The Stack Archive

How OpenStack is driving data centre diversity

Thu 3 Nov 2016

nick-jones-datacentrdNick Jones, Head of Cloud at the UK’s leading OpenStack public cloud provider, DataCentred, explains why an open source approach has been key in developing the platform…

Right from its launch, DataCentred has been heavily involved in the open source community. We have become the largest UK owned and operated public OpenStack cloud provider, delivering services to a diverse range of customers.

Although all of our founders have long histories of working with open source, as far as the wider industry is concerned, this approach has not always been encouraged. This was frustrating, as the real power of the community comes to the fore when companies get fully involved and participate in upstream engagement. The only way that providers will see real tangible business value is when they commit back – this doesn’t have to be code; you can contribute in so many different ways.

15 to 20 years ago most companies were very wary of the open source movement.  However, nowadays everyone wants to be involved – as an example, after initial attacks against open source, Microsoft is now one of the biggest contributors on GitHub.

OpenStack is so diverse, I’d be surprised if there was something in IT that it wasn’t capable of taking care of

OpenStack has allowed us to open up our data centre and cloud services to customers we otherwise would not have been able to work with. We support a team from the University of Lancaster  – the Experimental Particle Physics Group. Working with CERN on datasets from the Large Hadron Collider (LHC), the team requires huge virtual machine capacity, 100% CPU and 100% memory. The workloads hammer our platform very hard, and this collaboration helped us get our cloud to a very mature and stable state early on.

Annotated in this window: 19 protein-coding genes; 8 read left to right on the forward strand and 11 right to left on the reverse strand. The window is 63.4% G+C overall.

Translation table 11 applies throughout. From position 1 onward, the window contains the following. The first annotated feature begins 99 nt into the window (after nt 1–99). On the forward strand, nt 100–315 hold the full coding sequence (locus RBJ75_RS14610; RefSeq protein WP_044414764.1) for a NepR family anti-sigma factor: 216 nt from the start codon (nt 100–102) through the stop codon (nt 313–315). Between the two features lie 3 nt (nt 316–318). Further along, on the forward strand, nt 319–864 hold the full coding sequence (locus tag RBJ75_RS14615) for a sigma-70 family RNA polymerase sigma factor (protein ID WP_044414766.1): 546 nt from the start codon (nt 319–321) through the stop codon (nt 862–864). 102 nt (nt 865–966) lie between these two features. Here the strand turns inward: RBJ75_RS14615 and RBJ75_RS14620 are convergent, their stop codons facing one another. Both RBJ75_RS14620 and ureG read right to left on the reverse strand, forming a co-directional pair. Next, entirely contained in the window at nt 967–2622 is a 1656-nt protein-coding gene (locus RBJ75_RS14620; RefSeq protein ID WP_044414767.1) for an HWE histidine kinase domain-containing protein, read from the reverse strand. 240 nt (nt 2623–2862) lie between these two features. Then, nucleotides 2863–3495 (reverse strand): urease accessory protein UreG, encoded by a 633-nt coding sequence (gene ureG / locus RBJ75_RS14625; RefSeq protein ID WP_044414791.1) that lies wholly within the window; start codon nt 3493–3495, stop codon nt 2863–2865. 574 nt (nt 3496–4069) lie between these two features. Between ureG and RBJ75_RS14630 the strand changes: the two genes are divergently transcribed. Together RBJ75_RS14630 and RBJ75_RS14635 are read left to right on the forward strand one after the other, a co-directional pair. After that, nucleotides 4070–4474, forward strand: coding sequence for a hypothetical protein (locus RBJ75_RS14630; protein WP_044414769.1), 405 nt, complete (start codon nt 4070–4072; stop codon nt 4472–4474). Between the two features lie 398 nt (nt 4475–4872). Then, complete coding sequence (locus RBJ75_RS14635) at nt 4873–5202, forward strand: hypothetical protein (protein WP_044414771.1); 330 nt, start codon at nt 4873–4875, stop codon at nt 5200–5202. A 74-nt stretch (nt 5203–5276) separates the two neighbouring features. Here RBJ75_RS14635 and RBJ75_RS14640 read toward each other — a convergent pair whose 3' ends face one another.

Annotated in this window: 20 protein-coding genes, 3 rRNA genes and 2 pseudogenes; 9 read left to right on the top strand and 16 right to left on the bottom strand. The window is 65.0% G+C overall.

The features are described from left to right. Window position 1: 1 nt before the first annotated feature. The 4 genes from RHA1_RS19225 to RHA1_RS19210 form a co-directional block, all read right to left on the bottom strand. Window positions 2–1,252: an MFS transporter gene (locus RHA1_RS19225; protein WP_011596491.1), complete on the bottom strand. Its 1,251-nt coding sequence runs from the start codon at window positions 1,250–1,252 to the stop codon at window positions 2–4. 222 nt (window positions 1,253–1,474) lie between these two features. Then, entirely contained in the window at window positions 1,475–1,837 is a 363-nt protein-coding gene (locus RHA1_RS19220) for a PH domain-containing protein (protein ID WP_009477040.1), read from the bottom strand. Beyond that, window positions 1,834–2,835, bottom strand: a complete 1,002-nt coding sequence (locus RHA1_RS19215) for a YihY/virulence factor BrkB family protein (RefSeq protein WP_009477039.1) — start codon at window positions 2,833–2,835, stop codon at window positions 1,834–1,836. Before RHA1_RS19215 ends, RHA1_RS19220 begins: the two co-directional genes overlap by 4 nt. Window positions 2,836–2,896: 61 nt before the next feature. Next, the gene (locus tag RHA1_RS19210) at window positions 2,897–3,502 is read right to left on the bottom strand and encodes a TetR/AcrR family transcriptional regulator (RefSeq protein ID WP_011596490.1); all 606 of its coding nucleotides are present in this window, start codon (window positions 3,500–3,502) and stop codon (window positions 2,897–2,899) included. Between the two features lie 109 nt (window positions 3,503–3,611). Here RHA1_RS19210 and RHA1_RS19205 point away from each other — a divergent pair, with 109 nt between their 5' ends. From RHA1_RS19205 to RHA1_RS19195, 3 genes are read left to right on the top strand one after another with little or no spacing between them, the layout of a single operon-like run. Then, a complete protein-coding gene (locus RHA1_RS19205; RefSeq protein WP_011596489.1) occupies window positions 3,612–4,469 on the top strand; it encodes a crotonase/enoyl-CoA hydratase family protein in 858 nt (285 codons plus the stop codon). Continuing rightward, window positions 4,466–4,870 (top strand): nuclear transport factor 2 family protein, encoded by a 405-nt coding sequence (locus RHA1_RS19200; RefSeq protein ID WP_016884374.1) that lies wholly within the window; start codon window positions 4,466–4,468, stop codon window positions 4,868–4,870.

CERN is one of the biggest OpenStack operators and is a massive contributor too. It has a sophisticated provisioning system for cloud workloads which the Lancaster team was already using. The fact that it was a cloud-native project meant that the adoption of our services was very straight-forward and painless.

OpenStack is an extraordinarily flexible asset in the data centre. There are community projects that cover pretty much every area of computing you could possibly imagine. You may come across a unique requirement from customers, but there will almost certainly be an OpenStack solution in a reasonable, production-ready state. OpenStack is so diverse; I’d be surprised if there was something in IT that it wasn’t capable of taking care of or providing an API for.

Scaling with OpenStack

We currently have a single facility in Manchester. Based in MediaCity, there is plenty of data centre requirement from local media firms, such as the BBC and ITV. Mike Kelly, DataCentred’s founder, who also founded the Telecity Group, has been involved right from the beginning of the UK’s data centre industry and has always encouraged greater diversity in where technology is physically located in the UK.

The tools we’ve built to manage and operate OpenStack have been developed to be as elastic and scalable as possible

Currently, the market is very much centred around a specific area of London, where most of the UK’s internet infrastructure converges. There is so much value in building at size outside of London and making the country’s technology as geographically diverse as possible. With the ever-escalating costs of doing any kind of business in London, let alone being based in the capital, companies are turning to cities like Manchester as a vibrant alternative.

Diversity within technology is hugely important; it drives innovation and widens customer choice. Using open source as a technology can be a vehicle for this. It means that smaller providers around the country can build a viable business to compete against larger corporations such as Google and Amazon. The OpenStack Foundation does a fantastic job of making businesses aware of OpenStack and I don’t see how DataCentred would have launched such a successful platform without this support.

We’d like to see a point where we have OpenStack data centres throughout Europe, across the different regions customers are looking to place their workloads. The tools we’ve built to manage and operate OpenStack have been developed to be as elastic and scalable as possible. Working closely with other European providers through the OpenStack ecosystem, we know that the systems will be up to scratch when it comes to deploying at multi-regional scale.


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